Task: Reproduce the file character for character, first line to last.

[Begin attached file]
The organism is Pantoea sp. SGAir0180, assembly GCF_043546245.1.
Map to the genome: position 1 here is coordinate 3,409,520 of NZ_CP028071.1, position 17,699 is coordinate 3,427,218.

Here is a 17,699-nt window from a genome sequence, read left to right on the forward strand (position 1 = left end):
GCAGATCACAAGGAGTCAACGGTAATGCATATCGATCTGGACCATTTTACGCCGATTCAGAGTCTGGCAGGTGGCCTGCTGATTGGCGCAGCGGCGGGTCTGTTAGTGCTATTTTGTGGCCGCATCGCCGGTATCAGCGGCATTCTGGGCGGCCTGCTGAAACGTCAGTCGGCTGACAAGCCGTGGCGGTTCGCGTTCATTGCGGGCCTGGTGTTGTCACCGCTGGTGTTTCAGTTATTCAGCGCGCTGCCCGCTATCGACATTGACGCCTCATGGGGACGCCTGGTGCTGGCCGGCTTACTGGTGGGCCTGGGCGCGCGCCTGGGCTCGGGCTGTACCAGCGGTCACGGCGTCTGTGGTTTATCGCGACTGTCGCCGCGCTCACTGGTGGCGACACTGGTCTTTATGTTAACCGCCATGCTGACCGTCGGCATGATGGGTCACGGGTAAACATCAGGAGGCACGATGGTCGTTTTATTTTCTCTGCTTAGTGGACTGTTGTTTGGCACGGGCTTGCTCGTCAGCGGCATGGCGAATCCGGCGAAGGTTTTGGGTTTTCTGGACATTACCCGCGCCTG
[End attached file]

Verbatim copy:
The organism is Pantoea sp. SGAir0180, assembly GCF_043546245.1.
Map to the genome: position 1 here is coordinate 3,409,520 of NZ_CP028071.1, position 17,699 is coordinate 3,427,218.

Here is a 17,699-nt window from a genome sequence, read left to right on the forward strand (position 1 = left end):
GCAGATCACAAGGAGTCAACGGTAATGCATATCGATCTGGACCATTTTACGCCGATTCAGAGTCTGGCAGGTGGCCTGCTGATTGGCGCAGCGGCGGGTCTGTTAGTGCTATTTTGTGGCCGCATCGCCGGTATCAGCGGCATTCTGGGCGGCCTGCTGAAACGTCAGTCGGCTGACAAGCCGTGGCGGTTCGCGTTCATTGCGGGCCTGGTGTTGTCACCGCTGGTGTTTCAGTTATTCAGCGCGCTGCCCGCTATCGACATTGACGCCTCATGGGGACGCCTGGTGCTGGCCGGCTTACTGGTGGGCCTGGGCGCGCGCCTGGGCTCGGGCTGTACCAGCGGTCACGGCGTCTGTGGTTTATCGCGACTGTCGCCGCGCTCACTGGTGGCGACACTGGTCTTTATGTTAACCGCCATGCTGACCGTCGGCATGATGGGTCACGGGTAAACATCAGGAGGCACGATGGTCGTTTTATTTTCTCTGCTTAGTGGACTGTTGTTTGGCACGGGCTTGCTCGTCAGCGGCATGGCGAATCCGGCGAAGGTTTTGGGTTTTCTGGACATTACCCGCGCCTG